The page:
WNPR

slavery

GK / Creative Commons

Yale University has reversed course and announced that it will change the name of Calhoun College. This follows protests at the Ivy League campus over names and symbols related to slavery and oppression.

National Portrait Gallery, London

Yale Divinity School has renamed one of its largest classrooms after an escaped slave who attended classes at Yale in the 1830s.

sanjitbakshi / Creative Commons

Earlier this year, members of the United Nations met in New Canaan, Connecticut for a workshop on how countries can fight human trafficking.

Daniela Brighenti / New Haven Independent

Yale University said it is willing to rehire a former dining services worker who smashed a stained-glass window depicting slaves. 

Daniela Brighenti / New Haven Independent

The former Yale University dining hall worker fired for smashing a stained-glass window depicting slaves is asking for his job back.

Copyright 2016 NPR. To see more, visit NPR.

Daniela Brighenti / New Haven Independent

Yale University officials have asked the state not to pursue criminal charges against a former worker who destroyed a stained glass window depicting slaves in a cotton field. 

Yale University

Yale University said it will not change the name of Calhoun College. The residential college is named for 19th century alumnus John C. Calhoun, who was an ardent supporter of slavery.

Mike Steele / Creative Commons

In The Slave's Cause, author and scholar Manisha Sinha writes a new history of abolition -- a history more complex than the one taught in most American classrooms. This hour, Sinha takes us inside her book for a look at abolition's lesser known past.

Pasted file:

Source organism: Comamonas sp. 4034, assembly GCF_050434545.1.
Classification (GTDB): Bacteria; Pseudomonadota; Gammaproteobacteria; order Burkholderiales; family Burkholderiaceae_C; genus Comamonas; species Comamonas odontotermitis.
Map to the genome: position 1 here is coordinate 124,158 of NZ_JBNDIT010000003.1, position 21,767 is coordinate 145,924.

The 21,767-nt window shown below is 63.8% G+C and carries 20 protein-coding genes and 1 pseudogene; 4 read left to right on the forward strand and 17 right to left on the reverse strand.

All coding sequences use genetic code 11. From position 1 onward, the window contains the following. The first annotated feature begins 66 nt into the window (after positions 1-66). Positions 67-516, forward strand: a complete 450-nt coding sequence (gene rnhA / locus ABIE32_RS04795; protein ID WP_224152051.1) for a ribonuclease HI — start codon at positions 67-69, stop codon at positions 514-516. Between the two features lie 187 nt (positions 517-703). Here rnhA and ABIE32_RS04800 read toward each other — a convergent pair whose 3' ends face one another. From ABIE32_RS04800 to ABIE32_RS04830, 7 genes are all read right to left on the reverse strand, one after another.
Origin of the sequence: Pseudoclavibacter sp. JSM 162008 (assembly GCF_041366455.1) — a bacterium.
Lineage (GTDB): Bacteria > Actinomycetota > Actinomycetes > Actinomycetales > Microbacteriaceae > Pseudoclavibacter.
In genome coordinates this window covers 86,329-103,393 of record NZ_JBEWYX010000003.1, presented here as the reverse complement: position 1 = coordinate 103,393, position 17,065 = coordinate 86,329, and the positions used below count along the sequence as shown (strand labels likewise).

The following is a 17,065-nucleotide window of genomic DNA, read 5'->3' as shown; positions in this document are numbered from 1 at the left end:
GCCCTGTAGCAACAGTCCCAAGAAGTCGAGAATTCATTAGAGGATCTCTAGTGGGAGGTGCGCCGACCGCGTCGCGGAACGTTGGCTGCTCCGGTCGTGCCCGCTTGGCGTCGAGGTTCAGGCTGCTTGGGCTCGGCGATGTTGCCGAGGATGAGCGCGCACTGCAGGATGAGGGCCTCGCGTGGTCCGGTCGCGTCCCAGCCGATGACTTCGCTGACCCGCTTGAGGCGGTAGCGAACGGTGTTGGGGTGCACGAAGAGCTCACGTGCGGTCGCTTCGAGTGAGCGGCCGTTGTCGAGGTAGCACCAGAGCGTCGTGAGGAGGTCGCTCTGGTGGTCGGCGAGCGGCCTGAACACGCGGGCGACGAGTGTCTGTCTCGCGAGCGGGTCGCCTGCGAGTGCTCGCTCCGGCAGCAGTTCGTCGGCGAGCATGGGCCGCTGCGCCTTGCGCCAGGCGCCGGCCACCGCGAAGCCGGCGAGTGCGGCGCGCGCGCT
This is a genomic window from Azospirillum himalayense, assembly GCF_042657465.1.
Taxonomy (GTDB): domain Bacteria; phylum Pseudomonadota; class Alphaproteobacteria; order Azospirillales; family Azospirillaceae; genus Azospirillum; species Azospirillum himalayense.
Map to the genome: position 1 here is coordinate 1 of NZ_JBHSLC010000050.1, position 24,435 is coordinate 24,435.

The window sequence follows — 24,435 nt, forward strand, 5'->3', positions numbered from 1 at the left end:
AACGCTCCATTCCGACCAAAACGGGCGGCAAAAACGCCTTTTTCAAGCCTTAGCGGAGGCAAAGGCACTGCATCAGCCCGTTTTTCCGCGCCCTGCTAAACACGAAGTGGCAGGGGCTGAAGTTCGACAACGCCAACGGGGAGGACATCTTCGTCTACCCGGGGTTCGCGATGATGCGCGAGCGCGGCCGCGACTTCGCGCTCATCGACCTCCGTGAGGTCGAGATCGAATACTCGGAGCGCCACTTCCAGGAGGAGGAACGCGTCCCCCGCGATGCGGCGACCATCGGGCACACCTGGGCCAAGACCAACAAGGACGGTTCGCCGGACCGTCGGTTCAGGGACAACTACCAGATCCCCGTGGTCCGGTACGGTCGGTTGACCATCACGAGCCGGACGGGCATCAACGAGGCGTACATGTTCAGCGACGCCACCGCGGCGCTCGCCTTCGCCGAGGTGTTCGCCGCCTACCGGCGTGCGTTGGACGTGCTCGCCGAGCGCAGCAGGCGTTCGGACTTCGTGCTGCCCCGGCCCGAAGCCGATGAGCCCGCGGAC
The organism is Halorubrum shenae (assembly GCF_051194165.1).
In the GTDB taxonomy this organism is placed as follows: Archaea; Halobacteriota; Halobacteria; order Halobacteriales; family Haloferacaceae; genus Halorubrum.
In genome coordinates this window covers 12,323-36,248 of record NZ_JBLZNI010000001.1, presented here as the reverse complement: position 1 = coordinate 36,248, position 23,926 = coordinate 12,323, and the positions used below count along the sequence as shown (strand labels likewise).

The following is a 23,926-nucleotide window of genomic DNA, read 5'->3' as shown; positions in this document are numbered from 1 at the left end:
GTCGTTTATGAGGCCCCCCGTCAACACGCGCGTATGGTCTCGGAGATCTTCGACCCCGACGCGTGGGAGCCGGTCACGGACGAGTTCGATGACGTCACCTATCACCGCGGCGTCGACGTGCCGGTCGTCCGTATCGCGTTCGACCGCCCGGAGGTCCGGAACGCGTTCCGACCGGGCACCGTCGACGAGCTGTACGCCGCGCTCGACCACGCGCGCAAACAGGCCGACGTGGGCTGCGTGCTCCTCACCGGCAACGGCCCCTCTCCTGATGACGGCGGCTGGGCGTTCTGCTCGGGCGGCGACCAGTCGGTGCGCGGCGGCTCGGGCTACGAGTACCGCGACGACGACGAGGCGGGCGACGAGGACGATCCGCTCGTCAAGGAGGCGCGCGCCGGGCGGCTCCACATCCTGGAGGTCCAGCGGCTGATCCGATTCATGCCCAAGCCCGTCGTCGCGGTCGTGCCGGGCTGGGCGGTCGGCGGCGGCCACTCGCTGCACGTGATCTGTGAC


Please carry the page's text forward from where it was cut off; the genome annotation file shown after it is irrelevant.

Chris Beckett / Creative Commons

Federal, state, and local authorities have announced the formation of a task force to fight human and child sex trafficking in the state.

GK / Creative Commons

As South Carolina considers removing the Confederate flag flying over the state Capitol, some are questioning why a building at Yale bears the name of one of this country's most passionate advocates for slavery.

Lee Stranahan / Creative Commons

In the wake of another mass shooting, President Barack Obama took the podium in the White House press briefing room to address reporters. The shooting in a black church brings up a "dark part" of United States history. "This is not the first time that black churches have been attacked, and we know the hatred across races and faiths pose a particular threat to our democracy and our ideals," Obama said.

This hour, we explore several threads of the post-Charleston shooting, from the symbols of racism to the use of mental health to explain tragedy.

Some of the seafood that winds up in American grocery stores, in restaurants, even in cat food may have been caught by Burmese slaves. That's the conclusion of a yearlong investigation by The Associated Press.

The AP discovered and interviewed dozens of men being held against their will on Benjina, a remote Indonesian island, which serves as the base for a trawler fleet that fishes in the area.

One hundred fifty years ago on Saturday, the U.S. House of Representatives passed the 13th amendment to the Constitution, which abolished slavery.

To commemorate, Connecticut's Second District Congressman Joe Courtney issued a resource guide for students that details Connecticut's part in passing the amendment.

The guide also corrects a glaring mistake in Steven Spielberg's 2013 movie "Lincoln."

Anne Farrow

Connecticut played a big role in slavery and the Holocaust...but most of us don't know about it.

First, a powerful New London merchant and ship owner sailed his ships to West Africa and the Caribbean for more than 40 years during the late 18th century to trade in slaves whose labor lined the pockets of his most respected family.

Pages